by Chris Candler
Staff Writer

Length, girth, circumcision, masturbation - no topic is off limits in the cutting-edge performance of "Stand and Deliver."

"Stand and Deliver" is a celebration of the penis modeled after the Eve Ensler's "Vagina Monologues" and Stand's sister production "Read My Lips." From masturbation to intercourse, Stand offers many points of view, good and bad, about the penis, said Director Chelsea Loves.

“Stand and deliver has a little bit of everything, some topics covered are stereotypes such as how a man should act, gay versus straight, names for the penis, masturbation, and much more," Loves said. "Each cast member writes his or her own material which includes many points of view on several subjects.”

The show will be in Nashville April 24-26 (seel locations belows) and costs a special donation of $10. Proceeds will go to raise money for the Sexual Assault Center, which offers assistance equally to men and women.

Loves, an egalitarian feminist, leads a diverse cast of men, women and transgender who are standing up in one voice and many stories to state, “Our voice counts!”

Loves and Magda Oakewoman co-produced "Read My Lips" to emphasize the importance of gender equality. The idea of the show was coined due to a lack of shows for men expressing their perspective.

“Gender diversity brought about the idea that everyone had the right to speak,” Loves said.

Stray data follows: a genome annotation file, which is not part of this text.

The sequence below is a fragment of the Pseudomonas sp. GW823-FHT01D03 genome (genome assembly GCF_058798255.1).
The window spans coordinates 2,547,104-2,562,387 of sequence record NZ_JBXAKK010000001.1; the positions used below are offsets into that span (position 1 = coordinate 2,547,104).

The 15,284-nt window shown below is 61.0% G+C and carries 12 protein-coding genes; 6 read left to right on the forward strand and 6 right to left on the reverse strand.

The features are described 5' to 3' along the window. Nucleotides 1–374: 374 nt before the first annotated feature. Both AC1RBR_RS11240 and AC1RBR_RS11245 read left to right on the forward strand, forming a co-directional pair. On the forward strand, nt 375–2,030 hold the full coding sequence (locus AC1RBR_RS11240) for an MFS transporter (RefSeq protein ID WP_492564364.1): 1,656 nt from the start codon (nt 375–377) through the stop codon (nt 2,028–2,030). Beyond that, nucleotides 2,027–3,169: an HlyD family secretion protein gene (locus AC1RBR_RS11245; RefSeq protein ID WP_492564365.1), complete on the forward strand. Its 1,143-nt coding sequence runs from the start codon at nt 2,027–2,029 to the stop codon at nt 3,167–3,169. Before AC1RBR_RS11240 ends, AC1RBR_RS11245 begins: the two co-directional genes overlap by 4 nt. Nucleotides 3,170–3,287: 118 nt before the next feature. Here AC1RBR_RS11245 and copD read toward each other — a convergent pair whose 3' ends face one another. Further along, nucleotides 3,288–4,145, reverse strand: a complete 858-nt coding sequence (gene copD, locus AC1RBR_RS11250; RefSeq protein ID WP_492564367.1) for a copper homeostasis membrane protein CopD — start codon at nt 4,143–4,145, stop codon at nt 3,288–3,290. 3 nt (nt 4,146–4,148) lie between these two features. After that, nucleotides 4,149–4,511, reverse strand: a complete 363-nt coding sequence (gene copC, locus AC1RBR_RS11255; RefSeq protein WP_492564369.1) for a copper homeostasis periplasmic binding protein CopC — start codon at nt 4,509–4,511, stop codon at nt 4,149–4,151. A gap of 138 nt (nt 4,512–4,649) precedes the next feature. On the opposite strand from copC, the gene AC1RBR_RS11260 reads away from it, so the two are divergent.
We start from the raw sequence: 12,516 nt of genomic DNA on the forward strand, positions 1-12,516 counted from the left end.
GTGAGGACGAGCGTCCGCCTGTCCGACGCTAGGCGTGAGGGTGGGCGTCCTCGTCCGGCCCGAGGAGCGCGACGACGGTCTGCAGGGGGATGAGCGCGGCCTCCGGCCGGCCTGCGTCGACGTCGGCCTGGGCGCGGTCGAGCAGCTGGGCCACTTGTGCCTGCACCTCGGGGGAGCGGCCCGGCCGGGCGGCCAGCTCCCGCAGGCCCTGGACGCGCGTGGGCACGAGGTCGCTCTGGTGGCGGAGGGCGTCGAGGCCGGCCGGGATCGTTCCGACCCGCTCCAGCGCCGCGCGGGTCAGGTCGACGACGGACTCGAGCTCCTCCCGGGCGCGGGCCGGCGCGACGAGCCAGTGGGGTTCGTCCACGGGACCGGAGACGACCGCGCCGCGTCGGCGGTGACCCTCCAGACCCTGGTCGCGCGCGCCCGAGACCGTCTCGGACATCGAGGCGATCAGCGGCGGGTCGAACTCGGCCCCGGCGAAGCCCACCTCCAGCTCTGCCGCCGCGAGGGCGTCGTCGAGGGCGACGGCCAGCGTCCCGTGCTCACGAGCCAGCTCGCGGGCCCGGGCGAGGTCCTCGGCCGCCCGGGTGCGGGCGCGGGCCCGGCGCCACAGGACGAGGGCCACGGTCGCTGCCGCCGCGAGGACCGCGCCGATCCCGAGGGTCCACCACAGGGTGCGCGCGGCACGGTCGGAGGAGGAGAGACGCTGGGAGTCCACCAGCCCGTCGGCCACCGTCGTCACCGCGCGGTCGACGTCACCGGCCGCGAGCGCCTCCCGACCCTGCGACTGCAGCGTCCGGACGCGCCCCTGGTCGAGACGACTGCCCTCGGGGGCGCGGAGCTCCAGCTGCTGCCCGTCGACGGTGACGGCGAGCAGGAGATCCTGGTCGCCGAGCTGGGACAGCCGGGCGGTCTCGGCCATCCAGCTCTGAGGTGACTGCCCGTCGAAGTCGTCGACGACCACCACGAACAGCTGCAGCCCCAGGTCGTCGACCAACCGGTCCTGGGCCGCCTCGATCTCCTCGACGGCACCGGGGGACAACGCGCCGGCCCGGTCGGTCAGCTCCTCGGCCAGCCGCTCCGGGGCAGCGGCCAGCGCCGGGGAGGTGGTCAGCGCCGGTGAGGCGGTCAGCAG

"Stand and Deliver" provides the venue for the penis to be heard. The title is a play on words that men are always expected to stand and deliver whether at work, sports, school, or sexually.

“We all have something to say about manhood, penises, and stereotypes," Loves said about the show's core message. "Everyone’s voice is important and should be heard. There is too much media influence dictating what a 'man' should be. Men are stereotyped just as women are and it is important to see that there is more than one point of view.”

The show also aims to impress an important message to the audience that one-in-six men will be abused by the age of 16 as compared to one-in-four women. This statistic is not often mentioned but is no less important, Loves said.

"There just are not enough resources available for men who have been victims of abuse and violence,” Loves said. “Violence against men is a real issue just as violence against women is a real issue. We all have a valid story and a voice that should be heard”

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